Tuesday, June 5, 2018
First, a bit about the parents. Mo, who actually belongs to our oldest daughter Lara, is easily the most athletic dog I've ever worked. When he was a pup, we'd take him and Taff for a run at one of our leased ranches. Taff was in his prime, physically, but Mo made him look slow. I remember Mo blowing by Taff running through the tall grass - and looking back at Taff while he expanded the distance between them! Later, as Mo began to work, he added judgement and intelligence to his physical abilities. Once, I sent him over a hill to gather a group of sheep that were out of sight. Soon, the sheep topped the hill and came towards me - but Mo was nowhere in sight. I started to get annoyed - I figured Mo was blowing me off. Just as I was preparing to call him back and scold him, he appeared at the crest of the hill, slowly driving a ewe with a new (and unexpected) lamb back to the rest of the sheep.
Mae, who's just two-and-a-half, is the most biddable dog I've ever worked. She can nearly match Mo in terms of judgement and athleticism; she's his superior in terms of drive and stamina. Mo will take a break to cool off when he's working; Mae would work until she dropped if I let her. A slight dog, she'll take on the most obstreperous ewe. There's a saying among shepherds - "Someday I hope to be the shepherd my dog deserves." Mae is that kind of dog - she's better than I am!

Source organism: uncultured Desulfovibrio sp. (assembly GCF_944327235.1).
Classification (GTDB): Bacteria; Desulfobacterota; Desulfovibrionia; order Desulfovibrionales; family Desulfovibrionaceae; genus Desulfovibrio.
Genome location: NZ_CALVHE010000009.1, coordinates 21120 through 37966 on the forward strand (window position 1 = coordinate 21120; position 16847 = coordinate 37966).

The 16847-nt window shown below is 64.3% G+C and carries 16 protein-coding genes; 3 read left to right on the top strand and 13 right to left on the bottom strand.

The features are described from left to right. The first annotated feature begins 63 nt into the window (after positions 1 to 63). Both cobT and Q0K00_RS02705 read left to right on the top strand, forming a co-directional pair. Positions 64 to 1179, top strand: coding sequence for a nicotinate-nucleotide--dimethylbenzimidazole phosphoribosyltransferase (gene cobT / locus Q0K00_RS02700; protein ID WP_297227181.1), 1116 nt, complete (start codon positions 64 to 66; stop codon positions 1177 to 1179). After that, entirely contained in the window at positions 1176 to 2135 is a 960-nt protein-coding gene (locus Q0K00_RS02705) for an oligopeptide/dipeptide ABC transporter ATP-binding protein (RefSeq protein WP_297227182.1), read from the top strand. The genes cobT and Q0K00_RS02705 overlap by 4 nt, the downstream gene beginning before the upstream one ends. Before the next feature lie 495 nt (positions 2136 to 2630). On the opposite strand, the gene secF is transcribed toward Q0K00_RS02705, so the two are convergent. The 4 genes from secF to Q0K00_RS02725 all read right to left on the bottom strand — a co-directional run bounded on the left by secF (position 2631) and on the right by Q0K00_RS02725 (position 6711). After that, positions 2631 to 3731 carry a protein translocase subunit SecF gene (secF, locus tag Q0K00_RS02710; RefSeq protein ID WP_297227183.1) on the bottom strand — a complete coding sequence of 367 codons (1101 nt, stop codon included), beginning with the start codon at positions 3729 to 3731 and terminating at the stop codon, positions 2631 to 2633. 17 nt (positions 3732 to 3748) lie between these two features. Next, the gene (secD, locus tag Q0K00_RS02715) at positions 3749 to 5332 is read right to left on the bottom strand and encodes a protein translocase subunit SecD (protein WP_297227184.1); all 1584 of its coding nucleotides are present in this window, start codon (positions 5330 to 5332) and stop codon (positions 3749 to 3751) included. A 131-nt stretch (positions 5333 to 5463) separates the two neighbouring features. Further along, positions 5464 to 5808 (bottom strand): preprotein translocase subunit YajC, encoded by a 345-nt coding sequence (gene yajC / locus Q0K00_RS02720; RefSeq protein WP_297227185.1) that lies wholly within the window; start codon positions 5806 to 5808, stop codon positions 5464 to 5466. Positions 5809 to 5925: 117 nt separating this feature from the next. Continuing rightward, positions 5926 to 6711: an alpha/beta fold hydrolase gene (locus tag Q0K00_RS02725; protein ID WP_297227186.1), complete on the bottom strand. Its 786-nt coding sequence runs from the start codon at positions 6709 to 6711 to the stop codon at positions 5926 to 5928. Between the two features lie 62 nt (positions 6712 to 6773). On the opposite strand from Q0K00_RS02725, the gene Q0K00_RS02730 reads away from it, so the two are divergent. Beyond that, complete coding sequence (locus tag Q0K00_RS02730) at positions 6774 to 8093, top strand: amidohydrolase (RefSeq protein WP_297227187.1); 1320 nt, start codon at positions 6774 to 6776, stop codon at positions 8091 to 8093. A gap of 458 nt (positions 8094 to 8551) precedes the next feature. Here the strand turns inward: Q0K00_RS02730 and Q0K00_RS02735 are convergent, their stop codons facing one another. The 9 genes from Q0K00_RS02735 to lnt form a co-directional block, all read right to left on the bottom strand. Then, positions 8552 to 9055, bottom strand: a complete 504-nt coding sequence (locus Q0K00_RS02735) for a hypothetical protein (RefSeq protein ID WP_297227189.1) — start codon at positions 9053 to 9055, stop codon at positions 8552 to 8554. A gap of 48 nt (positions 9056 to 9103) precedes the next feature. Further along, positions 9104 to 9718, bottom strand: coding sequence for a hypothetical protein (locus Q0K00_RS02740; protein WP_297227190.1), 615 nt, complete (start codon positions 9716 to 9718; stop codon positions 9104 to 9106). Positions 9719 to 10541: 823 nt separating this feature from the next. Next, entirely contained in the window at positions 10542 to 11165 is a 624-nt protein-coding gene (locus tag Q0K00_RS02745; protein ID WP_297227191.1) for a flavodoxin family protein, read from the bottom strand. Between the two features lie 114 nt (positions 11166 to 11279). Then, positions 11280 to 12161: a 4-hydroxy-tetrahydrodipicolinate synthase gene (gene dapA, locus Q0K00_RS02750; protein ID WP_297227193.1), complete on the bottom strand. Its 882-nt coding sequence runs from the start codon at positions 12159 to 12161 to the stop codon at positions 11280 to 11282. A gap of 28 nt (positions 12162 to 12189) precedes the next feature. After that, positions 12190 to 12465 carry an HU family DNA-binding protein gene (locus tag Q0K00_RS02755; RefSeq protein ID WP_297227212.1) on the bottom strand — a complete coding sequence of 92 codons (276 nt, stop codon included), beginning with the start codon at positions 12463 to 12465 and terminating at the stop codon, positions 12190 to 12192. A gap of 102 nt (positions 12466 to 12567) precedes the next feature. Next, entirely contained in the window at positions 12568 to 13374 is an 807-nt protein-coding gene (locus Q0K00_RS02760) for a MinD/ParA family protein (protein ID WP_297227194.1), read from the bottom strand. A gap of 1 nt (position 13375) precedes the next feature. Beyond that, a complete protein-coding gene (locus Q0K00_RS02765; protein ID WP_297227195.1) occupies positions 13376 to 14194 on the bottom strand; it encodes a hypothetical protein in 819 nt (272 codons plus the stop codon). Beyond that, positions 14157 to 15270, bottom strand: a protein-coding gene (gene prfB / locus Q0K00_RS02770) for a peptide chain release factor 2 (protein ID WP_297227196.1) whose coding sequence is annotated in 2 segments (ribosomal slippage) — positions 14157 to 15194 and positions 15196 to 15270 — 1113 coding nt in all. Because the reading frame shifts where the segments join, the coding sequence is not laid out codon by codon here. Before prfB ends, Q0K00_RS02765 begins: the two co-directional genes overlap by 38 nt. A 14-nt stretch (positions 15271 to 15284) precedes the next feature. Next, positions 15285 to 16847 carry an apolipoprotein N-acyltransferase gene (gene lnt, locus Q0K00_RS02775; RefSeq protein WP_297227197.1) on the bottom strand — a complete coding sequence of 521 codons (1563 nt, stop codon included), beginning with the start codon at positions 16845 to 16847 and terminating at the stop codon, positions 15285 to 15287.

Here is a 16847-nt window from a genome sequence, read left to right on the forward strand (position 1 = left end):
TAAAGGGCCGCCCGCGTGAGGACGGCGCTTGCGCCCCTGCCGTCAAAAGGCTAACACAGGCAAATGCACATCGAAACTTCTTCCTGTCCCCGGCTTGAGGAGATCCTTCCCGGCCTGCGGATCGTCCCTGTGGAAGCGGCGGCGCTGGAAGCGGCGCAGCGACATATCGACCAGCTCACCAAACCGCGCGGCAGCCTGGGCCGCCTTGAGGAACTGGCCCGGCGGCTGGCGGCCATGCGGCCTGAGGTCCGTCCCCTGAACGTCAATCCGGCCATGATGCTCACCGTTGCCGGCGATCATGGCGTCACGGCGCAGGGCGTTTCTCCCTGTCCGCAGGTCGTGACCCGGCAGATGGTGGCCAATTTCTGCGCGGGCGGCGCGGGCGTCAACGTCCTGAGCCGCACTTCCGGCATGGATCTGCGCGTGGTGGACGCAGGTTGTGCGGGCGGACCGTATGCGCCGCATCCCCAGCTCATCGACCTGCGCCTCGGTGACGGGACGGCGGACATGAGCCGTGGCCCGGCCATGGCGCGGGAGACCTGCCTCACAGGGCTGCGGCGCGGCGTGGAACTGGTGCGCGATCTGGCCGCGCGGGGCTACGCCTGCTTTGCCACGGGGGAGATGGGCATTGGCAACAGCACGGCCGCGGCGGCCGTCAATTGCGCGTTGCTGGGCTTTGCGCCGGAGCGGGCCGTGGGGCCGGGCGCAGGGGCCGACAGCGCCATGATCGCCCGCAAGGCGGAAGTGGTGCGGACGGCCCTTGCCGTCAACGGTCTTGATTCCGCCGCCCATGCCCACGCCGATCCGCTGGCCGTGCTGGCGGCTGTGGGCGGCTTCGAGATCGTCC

Mo is now 10 years old and slowing down. He's a fine-boned dog, and a life of physical work has taken its toll. He still loves to work, and I still use him when finesse is required; Ernie and Mae have taken on much of the hard work. Given the qualities of Mo and Mae, we decided that we wanted a puppy that would perpetuate their genetic potential. And so when Mae came into heat in April, we decided to let them reproduce.
Like any good sheepdog, Mae would rather work than procreate - and yet Mo was eventually successful. At shearing in mid-May, we noticed that Mae was growing wider and developing a mammary system. Looking back at the week before shearing, I realized that I'd noticed that Mae had become a bit more aggressive with the ewes who mistakenly challenged her.
Last Saturday morning, as we were getting ready to wean our lambs, Mae gave birth to 9 (9!) puppies. So far, everyone (pups and mom) are doing great - Mae is an attentive mother; the pups are vigorous (and hungry).
We'll keep one of these pups; he'll be Mo's successor. It'll be several years before we'll use him for real work; in the meantime, we'll hope he's as nice to be around as both of his parents. For now, we'll enjoy having puppies - 9 puppies! Once their eyes open and they begin to explore their world, I can only imagine what our backyard will be like! We'll keep you posted!
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